There would even be a separate registration track for this cohort. Instead of “settled status”, they would be offered indefinite leave to remain. One would be an EU law concept (see below), the other a UK law concept. This is even before we get to the new (and yet to be determined) system for people who arrive after the transition period is over.

Bureaucracy, thy name is Brexit.

Better family reunion rights than the UK has agreed to so far

It had already been agreed in December that family members of qualifying EU citizens would be able to join them in the UK so long as the relationship existed before the Brexit cut-off point. But the Commission immediately signalled that it wanted EU citizens who met their partner after Brexit to be able to bring them to live in the UK as well. As such, draft Article 9(e)(ii) says that the agreement applies to family members who:

resided outside the host State before the end of the transition period, provided that they fulfil the conditions set out in point (2) of Article 2 of Directive 2004/38/EC at the time they seek residence under this Part in order to join the person referred to in points (a) to (d) of this paragraph.

“Point (2) of Article 2 of Directive 2004/38/EC” refers to dependents as well as partners, in fact, so this would appear to benefit more than just couples.

Analysis: Chris Desira, Seraphus Solicitors

The draft Withdrawal Agreement confirms that all family members (close and extended) of EU citizens, regardless of their nationality, are protected. This includes the following family members:

1) close family members:

• spouse or civil partner;

• children under 21 (and those of your spouse or civil partner);

• children under 21 born or adopted after 31 December 2020;

• your children who are over 21 and are dependent on you (and those of your spouse or civil partner);

• your parents and grandparents if they are dependent on you (and those of your spouse or civil partner).

2) extended family members – persons in durable partnership akin to a marriage and more distant relatives such as siblings, cousins, nephews, nieces, uncles and aunts who are dependent.

The Joint Report had explained that so long as the family relationships exist before the end of the Brexit transition period, the above family members can join the EU citizen in the UK at any time.

Today’s draft would extend this right of family reunification to spouses, civil partners and direct relatives in the ascending line of either spouse or partner who get married, register a partnership or become dependent respectively after 31 December 2020. It provides that so long as the family member can demonstrate their relationship or dependency at the time they seek entry into the UK to join the EU national then they will be protected under the terms of the agreement.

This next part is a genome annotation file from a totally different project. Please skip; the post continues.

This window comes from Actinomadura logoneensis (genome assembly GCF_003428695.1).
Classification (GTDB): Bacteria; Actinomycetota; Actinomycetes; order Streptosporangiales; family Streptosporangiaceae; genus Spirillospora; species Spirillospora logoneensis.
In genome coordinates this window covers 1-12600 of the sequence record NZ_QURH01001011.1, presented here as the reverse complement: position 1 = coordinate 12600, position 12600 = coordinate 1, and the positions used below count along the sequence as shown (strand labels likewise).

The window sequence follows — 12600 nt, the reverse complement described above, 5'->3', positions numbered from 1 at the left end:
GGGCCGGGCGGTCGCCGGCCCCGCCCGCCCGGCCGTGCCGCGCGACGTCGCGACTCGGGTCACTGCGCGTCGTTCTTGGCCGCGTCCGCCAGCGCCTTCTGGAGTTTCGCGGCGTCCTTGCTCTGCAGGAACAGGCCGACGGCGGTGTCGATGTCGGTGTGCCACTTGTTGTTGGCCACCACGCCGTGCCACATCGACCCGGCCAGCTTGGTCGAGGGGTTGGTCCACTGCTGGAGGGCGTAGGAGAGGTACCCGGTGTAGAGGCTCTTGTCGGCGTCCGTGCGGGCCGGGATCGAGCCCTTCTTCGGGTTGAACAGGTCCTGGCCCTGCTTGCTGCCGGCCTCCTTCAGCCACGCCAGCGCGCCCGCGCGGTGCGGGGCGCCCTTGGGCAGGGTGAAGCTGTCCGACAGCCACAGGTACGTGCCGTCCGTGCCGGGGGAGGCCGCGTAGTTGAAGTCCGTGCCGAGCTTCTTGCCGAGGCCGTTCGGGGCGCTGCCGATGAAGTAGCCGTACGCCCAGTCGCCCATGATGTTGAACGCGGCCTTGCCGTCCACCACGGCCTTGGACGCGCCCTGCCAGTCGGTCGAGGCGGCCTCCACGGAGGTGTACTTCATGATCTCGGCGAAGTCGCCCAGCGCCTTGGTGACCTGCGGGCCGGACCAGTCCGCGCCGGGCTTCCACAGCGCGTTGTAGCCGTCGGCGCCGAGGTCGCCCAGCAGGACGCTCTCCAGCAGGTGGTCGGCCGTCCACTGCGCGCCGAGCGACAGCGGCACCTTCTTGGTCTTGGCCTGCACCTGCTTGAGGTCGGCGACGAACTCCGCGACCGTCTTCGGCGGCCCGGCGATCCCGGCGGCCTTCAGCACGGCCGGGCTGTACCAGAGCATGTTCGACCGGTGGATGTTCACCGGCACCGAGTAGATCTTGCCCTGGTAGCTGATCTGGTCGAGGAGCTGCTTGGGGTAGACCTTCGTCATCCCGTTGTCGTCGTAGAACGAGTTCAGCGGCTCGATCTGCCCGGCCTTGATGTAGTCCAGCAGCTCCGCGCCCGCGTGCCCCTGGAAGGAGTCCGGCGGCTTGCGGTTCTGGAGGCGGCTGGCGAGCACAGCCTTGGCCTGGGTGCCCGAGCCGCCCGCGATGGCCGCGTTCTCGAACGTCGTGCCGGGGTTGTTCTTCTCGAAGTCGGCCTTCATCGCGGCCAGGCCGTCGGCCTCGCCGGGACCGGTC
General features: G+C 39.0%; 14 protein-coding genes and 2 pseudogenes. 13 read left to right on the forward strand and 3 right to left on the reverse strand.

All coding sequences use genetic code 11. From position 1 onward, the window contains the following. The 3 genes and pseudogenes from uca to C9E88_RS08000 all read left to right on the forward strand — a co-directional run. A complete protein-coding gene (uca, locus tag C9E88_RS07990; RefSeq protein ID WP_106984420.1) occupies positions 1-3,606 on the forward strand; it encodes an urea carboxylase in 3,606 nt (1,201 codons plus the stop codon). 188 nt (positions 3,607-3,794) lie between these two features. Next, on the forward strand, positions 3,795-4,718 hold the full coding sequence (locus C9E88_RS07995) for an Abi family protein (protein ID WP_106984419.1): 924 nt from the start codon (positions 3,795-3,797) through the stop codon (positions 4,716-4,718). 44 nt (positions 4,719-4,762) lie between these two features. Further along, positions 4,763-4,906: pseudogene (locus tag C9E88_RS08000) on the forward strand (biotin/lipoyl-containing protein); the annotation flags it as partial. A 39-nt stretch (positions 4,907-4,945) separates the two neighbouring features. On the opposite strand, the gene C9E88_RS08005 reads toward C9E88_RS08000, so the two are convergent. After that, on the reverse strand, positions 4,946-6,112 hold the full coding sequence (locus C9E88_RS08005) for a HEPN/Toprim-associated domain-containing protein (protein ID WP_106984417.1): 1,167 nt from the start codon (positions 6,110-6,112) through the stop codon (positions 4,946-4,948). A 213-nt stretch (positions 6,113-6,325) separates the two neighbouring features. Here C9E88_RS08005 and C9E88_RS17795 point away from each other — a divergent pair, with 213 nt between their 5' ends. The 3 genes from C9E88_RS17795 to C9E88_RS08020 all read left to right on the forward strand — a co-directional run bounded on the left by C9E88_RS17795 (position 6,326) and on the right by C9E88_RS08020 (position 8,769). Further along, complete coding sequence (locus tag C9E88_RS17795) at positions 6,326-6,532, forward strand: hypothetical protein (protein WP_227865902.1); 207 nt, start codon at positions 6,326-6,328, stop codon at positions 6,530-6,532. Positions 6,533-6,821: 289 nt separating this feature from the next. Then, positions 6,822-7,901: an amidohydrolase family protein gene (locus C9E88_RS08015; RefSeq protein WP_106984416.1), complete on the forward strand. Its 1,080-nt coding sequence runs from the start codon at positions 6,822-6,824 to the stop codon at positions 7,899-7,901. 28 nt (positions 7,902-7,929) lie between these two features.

For example, if an EU citizen marries her German husband on 1 July 2021 then her German husband would be entitled to join the EU citizen in the UK at any time they wish. An Indian elderly mother living in India who became dependent on her EU citizen son on 9 September 2022 would be able to apply to join her son in the UK at a later date.

For persons in such relationships the UK must facilitate entry but will be allowed to undertake an extensive examination of the relationship. If the Home Office does not consider the relationship to be genuinely durable or dependent it can refuse entry. These applications made from outside the UK shall be simple, free of charge, and require a speedy decision-making process.

“Settled status” would actually be permanent residence

The Home Office label for the legal rights of EU citizens post-Brexit is “settled status”. We had thought that this would be a creature of UK law, albeit with some oversight by the EU Court of Justice for a limited (eight-year) period. But the draft Withdrawal Agreement signals that what is on offer is full-blown permanent residence — an EU law animal. Draft Article 14 says:

Union citizens, United Kingdom nationals, and their respective family members, who have resided legally in accordance with Union law for a continuous period of five years in the host State, or for the duration specified in Article 17 of Directive 2004/38/EC, shall have the right of permanent residence in the host State as set out in Articles 16, 17 and 18 of Directive 2004/38/EC.

If this interpretation were accepted, it would make rather a nonsense of EU citizens with permanent residence documents having to exchange them for new settled status documents. The draft seems to say that the legal rights that the documents prove are one and the same.